by Andrew Goodwin | Goodwin is the Health Policy Caucus chair of the Virginia Young Democrats, former Barbara Jordan Fellow at Kaiser Family Foundation and former Health Policy Fellow in the Office of U.S. Rep. Sheila Jackson-Lee.
I graduated from college in the spring of 2009 and arrived in Washington, D.C., with very little understanding of politics, the federal legislative process or health care policy.
That summer, I would dive into what was arguably the most politicized Congress in modern history at the height of the historic health reform debate.
Since passage of the Patient Protection and Affordable Care Act in 2010, the federal government has been implementing portions of the law. Provisions include the option for young people to stay on their family’s insurance plan until the age of 26. Children can no longer be denied coverage because of a pre-existing condition. This year and in 2014, consumers will experience the start of more benefits, including competitive shopping for coverage and anti-discrimination protections for adults with pre-existing conditions.
These provisions affect me directly. I’m 26 years old with a master’s degree and, until the marketplace coverage starts on Jan. 1, I am one illness away from a financial crisis.
After the passing of my mother in high school, it became extremely hard for my father to take care of his two sons on his own. As I grew older, the opportunity to have coverage through him was never available.
I am keenly aware of the costs associated with unexpected health problems. My older brother had a heart attack at the age of 19 and did not have insurance. Getting sick without health insurance placed a heavy burden on him and ultimately forced him to reconsider college and drop out.
I did not have a tragic health situation during college, graduate school or afterward, but I have been playing Russian roulette for the past three years as I’ve waited for the law to be fully implemented.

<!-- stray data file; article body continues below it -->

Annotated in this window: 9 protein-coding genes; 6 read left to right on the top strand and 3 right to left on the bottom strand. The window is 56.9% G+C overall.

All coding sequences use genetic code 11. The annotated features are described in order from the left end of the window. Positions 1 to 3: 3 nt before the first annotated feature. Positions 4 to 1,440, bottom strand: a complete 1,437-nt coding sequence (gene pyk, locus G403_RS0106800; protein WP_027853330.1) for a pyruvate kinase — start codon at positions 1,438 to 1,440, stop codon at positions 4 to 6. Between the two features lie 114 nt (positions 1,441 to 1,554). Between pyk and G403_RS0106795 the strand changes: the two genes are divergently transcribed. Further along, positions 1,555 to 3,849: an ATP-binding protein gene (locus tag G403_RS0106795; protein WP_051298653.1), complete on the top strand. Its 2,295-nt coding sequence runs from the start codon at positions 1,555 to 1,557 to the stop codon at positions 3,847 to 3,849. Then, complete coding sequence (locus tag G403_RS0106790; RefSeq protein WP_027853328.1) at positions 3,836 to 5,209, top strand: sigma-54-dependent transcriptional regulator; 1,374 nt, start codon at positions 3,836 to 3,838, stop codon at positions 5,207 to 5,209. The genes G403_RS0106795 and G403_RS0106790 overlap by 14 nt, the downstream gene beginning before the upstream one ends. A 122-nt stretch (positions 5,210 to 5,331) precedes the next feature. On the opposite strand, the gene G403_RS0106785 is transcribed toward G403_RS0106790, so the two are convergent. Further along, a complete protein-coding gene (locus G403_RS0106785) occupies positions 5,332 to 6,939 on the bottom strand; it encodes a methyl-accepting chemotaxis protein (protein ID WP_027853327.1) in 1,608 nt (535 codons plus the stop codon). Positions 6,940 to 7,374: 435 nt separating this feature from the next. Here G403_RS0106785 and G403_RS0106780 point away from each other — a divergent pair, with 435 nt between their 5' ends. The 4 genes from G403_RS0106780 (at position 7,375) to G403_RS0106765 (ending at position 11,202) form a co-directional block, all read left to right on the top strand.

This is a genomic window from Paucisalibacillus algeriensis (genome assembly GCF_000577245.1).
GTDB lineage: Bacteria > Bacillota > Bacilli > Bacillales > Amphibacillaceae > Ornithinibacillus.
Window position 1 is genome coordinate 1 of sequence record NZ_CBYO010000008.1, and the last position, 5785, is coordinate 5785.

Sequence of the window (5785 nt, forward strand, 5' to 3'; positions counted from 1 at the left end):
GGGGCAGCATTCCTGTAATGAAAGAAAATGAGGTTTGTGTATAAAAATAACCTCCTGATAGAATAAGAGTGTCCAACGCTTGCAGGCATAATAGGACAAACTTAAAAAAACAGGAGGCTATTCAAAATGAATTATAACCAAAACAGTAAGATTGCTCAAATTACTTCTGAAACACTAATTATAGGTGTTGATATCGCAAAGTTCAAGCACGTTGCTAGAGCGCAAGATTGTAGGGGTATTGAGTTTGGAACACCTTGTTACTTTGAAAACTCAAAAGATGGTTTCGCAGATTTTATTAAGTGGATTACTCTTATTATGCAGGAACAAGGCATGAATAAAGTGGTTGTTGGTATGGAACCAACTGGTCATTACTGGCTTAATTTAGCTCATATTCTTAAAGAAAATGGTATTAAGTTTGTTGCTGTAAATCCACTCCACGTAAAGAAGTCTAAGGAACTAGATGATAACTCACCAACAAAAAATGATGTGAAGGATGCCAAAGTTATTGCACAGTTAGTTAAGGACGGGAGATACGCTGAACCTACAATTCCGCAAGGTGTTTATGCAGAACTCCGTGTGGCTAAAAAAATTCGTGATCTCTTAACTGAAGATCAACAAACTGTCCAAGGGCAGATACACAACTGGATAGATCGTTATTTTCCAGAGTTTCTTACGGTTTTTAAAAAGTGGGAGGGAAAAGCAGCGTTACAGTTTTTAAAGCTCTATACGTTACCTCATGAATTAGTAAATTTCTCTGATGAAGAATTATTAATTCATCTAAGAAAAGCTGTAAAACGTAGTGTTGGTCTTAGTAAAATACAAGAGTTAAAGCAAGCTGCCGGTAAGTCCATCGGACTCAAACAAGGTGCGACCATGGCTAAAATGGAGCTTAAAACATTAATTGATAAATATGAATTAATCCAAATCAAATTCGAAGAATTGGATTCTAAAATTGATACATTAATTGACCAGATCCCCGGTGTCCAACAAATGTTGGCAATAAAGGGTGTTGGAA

Obamacare is more than politics to me; it is my ability to live productively, without the constant worry about a possible health situation that I could not afford.
Not everyone is as lucky as I am and able to take part in the exchanges. Expansion of the Medicaid program would have been a great source of coverage for those who are below 138 percent of the federal poverty level. Unfortunately, expanding Medicaid has become a political wrestling match in some states.
Although several states — including a number with conservative governors and state legislatures — are moving forward with expansion, many are refusing federal funds because of politics. Expanding the Medicaid program would give 400,000 Virginians the opportunity for coverage.
Being one illness away from destroying all my success at this young age is unimaginable. I know many young adults in our country share this story. Thankfully, the full implementation of Obamacare means people will feel the tangible benefits soon, including freedom from worry about a future financial crisis.